The opinion of the court was delivered by: Philip M. Pro United States District Judge
Before the Court for consideration is Defendant Laron Moore's Motion Pursuant to 28 U.S.C. §2255 to Vacate, Set Aside or Correct Sentence by a Person in Federal Custody (Doc.#71).
On March 28, 2011, Defendant Moore entered a plea of guilty to a one-count criminal Information charging him with distribution of 50 grams or more of cocaine base (crack cocaine) in violation of 21 U.S.C. §841(a). As part of his plea agreement, Defendant Moore waived his right to appeal any sentence "within the applicable sentencing guideline range determined by the Parties." Other negotiated concessions were made by the Parties as part of the plea agreement and are addressed in the Opposition to Defendant's Motion (Doc. #77) filed on behalf of Plaintiff United States on May 3, 2013.
Because Defendant Moore had an extensive prior record of criminal convictions, the Presentence Report prepared by the United States Department of Probation determined that Defendant Moore's criminal history qualified him for "career offender" status under U.S.S.G. 4B1.1(a), thereby elevating Defendant's Total Offense Level to 31, and yielding an advisory Sentencing Guideline range of 188 - 235 months imprisonment.
At the sentencing hearing conducted February 6, 2012, the Court considered the arguments of counsel regarding whether Defendant Moore in fact qualified as a "career offender." The Court determined that he did, and imposed the minimum advisory guideline sentence of 188 months imprisonment followed by five years of supervised release.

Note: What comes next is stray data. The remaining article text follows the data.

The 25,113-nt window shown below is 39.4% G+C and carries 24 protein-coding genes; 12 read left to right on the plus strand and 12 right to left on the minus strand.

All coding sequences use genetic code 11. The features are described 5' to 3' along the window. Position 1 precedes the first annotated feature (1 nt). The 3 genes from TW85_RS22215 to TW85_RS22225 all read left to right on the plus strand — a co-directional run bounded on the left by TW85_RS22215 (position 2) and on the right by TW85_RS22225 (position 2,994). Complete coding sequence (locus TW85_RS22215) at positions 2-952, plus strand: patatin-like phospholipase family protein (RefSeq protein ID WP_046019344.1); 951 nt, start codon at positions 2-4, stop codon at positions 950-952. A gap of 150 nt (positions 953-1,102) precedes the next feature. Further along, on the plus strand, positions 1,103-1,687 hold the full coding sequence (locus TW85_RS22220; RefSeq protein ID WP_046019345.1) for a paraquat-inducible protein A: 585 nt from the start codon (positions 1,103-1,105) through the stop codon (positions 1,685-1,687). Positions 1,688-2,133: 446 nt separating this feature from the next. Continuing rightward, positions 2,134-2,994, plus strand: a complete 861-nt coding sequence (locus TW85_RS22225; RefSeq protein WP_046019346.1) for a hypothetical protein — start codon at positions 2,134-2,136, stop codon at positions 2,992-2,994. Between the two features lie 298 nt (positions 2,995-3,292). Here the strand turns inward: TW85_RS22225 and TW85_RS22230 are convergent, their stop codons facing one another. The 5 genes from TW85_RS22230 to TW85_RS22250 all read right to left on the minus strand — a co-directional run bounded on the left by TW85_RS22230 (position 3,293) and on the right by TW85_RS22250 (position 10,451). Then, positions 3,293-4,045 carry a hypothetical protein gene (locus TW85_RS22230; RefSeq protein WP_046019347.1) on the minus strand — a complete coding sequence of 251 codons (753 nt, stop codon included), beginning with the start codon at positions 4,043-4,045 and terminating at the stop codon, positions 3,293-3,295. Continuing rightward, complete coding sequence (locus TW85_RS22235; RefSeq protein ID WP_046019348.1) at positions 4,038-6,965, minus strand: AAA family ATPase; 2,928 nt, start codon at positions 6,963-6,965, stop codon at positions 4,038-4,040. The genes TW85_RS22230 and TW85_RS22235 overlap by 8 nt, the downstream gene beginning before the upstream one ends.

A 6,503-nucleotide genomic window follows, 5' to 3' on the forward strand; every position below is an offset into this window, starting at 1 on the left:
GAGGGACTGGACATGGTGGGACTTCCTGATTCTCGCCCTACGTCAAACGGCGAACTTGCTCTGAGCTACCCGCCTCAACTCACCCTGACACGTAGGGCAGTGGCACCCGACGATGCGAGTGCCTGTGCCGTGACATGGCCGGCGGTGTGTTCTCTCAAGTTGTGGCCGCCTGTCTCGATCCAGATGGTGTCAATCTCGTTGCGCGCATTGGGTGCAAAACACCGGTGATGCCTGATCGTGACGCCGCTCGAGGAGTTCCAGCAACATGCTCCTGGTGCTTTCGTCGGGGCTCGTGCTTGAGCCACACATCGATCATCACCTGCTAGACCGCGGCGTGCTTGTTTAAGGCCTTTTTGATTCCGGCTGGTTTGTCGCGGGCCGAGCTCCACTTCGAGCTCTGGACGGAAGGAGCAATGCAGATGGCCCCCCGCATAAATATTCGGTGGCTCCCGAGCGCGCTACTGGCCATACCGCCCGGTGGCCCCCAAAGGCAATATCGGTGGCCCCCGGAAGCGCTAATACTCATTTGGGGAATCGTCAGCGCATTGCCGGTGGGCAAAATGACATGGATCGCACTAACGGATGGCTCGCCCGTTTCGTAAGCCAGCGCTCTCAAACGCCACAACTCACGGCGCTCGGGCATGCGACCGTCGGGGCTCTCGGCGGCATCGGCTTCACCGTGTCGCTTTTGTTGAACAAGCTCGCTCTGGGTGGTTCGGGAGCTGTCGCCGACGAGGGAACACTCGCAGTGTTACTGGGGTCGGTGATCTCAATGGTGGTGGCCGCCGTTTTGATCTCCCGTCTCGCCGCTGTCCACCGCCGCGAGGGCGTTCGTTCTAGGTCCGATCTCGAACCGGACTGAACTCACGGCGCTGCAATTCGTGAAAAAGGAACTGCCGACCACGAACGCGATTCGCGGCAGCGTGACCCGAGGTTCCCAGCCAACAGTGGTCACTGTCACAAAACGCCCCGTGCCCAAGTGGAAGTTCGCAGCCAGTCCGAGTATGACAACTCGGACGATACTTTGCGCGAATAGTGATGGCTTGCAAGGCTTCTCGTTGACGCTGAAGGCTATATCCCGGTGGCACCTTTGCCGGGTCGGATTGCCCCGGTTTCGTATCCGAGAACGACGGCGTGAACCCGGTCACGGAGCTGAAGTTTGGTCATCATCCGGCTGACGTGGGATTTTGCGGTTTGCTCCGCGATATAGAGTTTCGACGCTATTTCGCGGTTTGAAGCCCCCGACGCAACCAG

After unsuccessfully appealing his sentence to the United States Court of Appeals for the Ninth Circuit, Defendant Moore now files the instant §2255 motion alleging his defense attorney was constitutionally ineffective in failing to argue for a lower sentence and failing to challenge two of Defendant Moore's prior State convictions, and also for failing to argue that his sentence was disparate from others similarly situated.
In its Response (Doc. #77) the Government correctly argues that the standard for demonstrating ineffective assistance of counsel under Strickland v. Washington, 466 U.S. 668 (1984) is stringent. Reviewing again the record of theses proceedings, it is apparent to this Court that the representation provided by Moore's defense counsel in this case did not fall below an objective standard of reasonableness, nor did any deficient performance on the part of Defendant Moore's counsel result in cognizable prejudice to the Defendants. As a result, and good cause appearing,
IT IS ORDERED that Defendant Laron Moore's Motion Pursuant to 28 U.S.C. §2255 to Vacate, Set Aside or Correct Sentence by a Person in Federal Custody (Doc.#71)
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